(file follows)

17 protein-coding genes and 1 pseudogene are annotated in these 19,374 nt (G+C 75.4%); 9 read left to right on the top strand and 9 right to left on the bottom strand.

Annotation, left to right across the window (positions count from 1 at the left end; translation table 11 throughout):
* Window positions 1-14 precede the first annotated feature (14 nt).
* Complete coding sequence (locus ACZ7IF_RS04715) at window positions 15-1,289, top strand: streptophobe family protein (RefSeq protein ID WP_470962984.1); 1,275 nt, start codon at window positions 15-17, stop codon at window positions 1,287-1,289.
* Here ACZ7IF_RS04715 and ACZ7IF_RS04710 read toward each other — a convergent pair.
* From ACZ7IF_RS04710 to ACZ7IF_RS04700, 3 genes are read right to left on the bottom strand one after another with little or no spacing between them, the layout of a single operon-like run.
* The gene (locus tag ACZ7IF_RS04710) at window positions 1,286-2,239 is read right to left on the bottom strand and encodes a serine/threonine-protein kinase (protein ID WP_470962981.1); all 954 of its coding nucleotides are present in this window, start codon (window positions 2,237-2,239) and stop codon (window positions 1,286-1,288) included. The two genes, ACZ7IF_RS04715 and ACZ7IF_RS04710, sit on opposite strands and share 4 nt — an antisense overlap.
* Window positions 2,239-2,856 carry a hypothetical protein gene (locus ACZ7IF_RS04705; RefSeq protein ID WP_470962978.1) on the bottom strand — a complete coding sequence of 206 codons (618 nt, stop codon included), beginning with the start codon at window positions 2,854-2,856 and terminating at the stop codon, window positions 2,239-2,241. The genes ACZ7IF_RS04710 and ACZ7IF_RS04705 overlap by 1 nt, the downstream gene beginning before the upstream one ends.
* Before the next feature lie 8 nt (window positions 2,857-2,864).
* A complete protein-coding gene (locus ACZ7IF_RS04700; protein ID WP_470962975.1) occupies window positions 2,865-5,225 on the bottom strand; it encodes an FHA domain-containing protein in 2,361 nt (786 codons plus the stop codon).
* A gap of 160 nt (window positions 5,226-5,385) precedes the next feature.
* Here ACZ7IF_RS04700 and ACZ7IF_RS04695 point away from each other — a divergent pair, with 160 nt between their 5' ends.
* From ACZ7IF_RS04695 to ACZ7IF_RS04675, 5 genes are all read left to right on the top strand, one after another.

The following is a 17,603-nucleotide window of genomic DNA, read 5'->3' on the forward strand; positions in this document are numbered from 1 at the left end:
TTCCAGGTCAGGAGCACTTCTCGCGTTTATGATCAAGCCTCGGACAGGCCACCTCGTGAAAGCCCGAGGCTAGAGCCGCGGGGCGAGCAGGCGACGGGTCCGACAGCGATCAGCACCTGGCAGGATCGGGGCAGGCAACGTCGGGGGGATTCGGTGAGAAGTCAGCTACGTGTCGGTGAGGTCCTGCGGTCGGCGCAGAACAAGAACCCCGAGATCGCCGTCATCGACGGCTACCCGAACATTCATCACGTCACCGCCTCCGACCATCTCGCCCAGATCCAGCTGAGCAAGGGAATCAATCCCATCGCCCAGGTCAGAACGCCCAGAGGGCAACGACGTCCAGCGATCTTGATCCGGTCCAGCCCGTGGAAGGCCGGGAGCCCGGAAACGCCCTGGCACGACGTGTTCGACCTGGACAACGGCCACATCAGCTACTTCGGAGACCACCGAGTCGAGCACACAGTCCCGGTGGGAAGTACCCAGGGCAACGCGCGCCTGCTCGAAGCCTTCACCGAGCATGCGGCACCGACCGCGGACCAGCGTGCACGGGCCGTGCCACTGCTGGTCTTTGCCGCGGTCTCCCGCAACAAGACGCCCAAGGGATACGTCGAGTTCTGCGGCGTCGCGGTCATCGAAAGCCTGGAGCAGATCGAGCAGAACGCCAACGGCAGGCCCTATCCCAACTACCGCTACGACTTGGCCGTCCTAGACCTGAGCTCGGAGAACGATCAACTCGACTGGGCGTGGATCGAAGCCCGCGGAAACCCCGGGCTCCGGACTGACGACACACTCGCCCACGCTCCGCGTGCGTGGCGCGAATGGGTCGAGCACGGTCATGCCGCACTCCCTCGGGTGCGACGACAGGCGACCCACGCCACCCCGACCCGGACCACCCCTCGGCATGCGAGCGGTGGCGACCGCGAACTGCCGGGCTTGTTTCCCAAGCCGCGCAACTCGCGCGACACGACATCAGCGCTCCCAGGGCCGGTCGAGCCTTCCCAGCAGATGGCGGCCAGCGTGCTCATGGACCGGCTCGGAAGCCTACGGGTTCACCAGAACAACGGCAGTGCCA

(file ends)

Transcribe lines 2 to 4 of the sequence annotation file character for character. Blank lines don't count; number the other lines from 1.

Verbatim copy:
Annotation, left to right across the window (positions count from 1 at the left end; translation table 11 throughout):
* Window positions 1-14 precede the first annotated feature (14 nt).
* Complete coding sequence (locus ACZ7IF_RS04715) at window positions 15-1,289, top strand: streptophobe family protein (RefSeq protein ID WP_470962984.1); 1,275 nt, start codon at window positions 15-17, stop codon at window positions 1,287-1,289.